The Isogaisa Shaman festival took place for the sixth time in Lavangen, North of Narvik. Utropia was present at this unique meet-up.
For the past twenty-thirty years, Sámi culture has been experiencing an unprecedented Renaissance in Norway. Going from a culture which was shunned and considered at best an odd remnant of past times, Sámi culture has now reestablished a solid footing in North-Norway. Isogaisa, which was founded in the scenic municipality of Lavangen in 2009, is very much a symptom of this new-found Sámi renewal but with a an interesting twist: the festival focuses on Sámi traditional Religion and ancient Shamanic practices.
Over the course of five days at the festival grounds, situated just by the Fjelkysten Hotel in Lavangen, various courses, workshops, concerts and sales took place, catering to a diverse crowd of Sámis, Norwegians, but also numerous visitors and artists from all over the world. One more specificity of Isogaisa is that it strictly prohibits any kinds of alcohol or drug consumption. This makes for a much more welcoming atmosphere than most North-Norwegian festivals where people tend to end up dead drunk every evening. As a result of this welcome clause, it felt completely safe at Isogaisa, as witnessed by the hordes of enthused kids constantly running around.
During the days, most events took place in one of the multiple tiny Lavvos raised around the festival ground. Some were very much on the spiritual side with various ceremonies and ritual drumming while others were more ´worldly´ like the various crafting and musical workshops. The most interesting presentation Utropia had the chance to attend was probably the one given by this year’s special guests from Latvia. In just under two hours, the attendees were able to witness traditional Latvian singing and harp-playing and even take part in various dances and games linked to ancient Pagan spiritual concepts. This Latvian workshop was a lot of fun and the numerous participants, hailing from places as varied as Russia, England or Finland all left the Lavvo equally happy.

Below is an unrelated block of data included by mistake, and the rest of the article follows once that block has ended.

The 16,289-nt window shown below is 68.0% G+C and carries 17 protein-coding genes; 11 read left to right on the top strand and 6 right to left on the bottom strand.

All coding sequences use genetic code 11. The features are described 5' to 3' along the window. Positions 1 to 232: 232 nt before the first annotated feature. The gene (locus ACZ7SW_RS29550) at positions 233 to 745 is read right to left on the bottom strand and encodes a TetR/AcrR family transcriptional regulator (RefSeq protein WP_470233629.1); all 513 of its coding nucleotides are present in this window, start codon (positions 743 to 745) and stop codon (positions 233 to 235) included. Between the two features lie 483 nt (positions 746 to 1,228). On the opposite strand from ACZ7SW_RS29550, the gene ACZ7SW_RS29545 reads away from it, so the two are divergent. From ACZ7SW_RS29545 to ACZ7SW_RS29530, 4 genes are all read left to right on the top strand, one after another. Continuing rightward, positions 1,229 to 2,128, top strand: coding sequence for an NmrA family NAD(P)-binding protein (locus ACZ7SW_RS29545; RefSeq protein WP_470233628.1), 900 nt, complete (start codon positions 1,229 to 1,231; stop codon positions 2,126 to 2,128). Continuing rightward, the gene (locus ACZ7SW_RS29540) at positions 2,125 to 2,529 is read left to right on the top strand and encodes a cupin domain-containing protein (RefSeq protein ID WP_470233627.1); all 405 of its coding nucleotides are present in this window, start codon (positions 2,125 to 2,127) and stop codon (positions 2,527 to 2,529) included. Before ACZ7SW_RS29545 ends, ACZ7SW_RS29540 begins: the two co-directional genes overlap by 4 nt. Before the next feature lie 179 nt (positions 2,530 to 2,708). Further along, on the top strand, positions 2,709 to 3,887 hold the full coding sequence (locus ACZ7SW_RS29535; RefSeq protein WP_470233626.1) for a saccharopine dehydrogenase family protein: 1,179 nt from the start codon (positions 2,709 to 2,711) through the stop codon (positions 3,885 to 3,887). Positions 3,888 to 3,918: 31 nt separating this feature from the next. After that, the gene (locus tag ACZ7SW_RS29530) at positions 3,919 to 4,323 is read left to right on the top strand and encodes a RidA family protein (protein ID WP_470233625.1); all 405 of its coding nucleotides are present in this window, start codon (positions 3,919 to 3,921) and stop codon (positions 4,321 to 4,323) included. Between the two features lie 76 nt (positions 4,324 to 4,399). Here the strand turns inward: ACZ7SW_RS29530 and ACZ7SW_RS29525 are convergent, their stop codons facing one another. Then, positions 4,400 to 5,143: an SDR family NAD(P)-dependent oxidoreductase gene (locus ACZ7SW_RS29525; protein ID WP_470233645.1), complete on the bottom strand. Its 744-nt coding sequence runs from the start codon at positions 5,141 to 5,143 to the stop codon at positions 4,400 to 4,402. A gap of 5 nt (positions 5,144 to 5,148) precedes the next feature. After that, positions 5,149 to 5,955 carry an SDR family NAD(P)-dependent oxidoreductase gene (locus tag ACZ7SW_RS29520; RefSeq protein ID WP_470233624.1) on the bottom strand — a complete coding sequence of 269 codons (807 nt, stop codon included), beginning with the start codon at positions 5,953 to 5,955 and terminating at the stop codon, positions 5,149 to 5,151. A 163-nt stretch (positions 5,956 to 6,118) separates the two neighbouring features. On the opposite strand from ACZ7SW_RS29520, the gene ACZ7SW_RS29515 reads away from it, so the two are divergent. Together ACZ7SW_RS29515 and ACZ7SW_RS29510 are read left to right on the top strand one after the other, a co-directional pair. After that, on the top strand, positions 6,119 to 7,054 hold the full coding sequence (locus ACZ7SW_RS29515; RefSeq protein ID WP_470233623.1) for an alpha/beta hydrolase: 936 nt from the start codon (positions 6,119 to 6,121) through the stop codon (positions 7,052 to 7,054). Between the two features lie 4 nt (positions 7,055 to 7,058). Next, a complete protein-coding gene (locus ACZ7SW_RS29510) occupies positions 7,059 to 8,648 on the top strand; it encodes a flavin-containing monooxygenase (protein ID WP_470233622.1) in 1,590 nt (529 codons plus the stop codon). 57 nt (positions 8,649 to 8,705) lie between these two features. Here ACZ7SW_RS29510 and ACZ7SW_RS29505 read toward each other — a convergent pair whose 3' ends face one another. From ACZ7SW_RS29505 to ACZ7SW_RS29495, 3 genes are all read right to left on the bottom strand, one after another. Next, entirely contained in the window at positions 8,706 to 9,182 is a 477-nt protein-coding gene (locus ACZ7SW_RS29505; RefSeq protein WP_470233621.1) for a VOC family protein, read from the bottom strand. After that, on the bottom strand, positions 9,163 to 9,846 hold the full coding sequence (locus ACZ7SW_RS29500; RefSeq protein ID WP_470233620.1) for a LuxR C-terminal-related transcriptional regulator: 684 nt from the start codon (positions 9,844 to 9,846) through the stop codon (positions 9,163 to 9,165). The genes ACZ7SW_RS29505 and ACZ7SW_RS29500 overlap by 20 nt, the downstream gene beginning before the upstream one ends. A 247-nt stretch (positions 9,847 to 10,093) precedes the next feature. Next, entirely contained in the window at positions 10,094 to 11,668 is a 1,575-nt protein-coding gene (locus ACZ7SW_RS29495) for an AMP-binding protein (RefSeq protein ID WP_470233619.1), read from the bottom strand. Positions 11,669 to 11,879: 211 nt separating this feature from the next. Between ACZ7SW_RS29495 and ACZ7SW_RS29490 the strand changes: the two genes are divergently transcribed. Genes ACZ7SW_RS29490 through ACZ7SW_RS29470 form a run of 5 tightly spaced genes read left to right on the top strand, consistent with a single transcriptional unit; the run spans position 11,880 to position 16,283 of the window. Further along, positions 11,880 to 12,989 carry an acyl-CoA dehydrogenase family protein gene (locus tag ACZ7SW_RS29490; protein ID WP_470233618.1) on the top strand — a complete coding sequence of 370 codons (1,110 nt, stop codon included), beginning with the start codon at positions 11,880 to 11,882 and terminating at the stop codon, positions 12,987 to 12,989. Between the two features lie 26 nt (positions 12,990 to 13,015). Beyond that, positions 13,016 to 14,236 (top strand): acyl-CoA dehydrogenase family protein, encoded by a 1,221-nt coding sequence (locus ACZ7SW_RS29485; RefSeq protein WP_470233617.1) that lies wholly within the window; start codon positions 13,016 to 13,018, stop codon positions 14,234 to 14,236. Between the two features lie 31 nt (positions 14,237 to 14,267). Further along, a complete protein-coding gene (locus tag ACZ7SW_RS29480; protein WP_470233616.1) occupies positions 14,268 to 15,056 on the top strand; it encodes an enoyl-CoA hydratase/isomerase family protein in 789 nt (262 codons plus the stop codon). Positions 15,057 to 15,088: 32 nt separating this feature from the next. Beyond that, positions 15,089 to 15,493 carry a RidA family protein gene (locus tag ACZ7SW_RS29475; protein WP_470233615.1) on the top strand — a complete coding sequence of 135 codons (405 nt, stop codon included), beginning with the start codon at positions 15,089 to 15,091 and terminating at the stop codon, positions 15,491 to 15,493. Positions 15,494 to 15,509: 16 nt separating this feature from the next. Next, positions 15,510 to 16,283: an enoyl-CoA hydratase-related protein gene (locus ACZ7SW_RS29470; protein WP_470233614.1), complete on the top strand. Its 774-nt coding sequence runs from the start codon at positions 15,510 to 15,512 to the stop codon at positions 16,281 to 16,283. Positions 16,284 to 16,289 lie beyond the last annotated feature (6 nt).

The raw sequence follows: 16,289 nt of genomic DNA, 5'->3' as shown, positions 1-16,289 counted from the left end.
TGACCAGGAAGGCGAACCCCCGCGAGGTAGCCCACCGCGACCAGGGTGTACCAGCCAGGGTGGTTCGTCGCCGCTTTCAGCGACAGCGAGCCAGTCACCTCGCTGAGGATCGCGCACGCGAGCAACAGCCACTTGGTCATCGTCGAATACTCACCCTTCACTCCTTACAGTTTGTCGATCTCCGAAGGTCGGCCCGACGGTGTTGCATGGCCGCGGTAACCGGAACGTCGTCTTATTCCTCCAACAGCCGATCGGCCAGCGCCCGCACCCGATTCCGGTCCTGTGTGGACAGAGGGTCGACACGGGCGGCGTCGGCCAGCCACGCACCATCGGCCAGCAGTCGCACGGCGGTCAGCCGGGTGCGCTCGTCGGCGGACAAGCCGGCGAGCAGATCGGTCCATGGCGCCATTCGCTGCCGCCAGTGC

In the evening, the festival-goers gathered in the main festival venue, a huge tarp tent connecting four no-less huge Lavvos, in order to enjoy the festival’s musical program. This year, the main performers were the Russian-Karelian band NOID and the Latvians of TAI TAI which drew quite a crowd before leaving the stage for a night of open-mike performances where Joiking and drumming took the lion’s share.
All in all, the greatest force of Isogaisa must be the positive atmosphere permeating the whole festival. Most attendees and event performers themselves seem to really look forward to learning from others and sharing what they have. This inviting feeling was most clearly seen during the festival’s closing ceremony where Shamans and artists alike succeeded one other with songs, dances, and touchingly, systematic words of praise for each other. This closing ceremony very much embodied the positive and constructive Isogaisa spirit and showed that with a bit of work and a few eager participants, the Old Ways will still be around for a while.
Text: Lyonel Perabo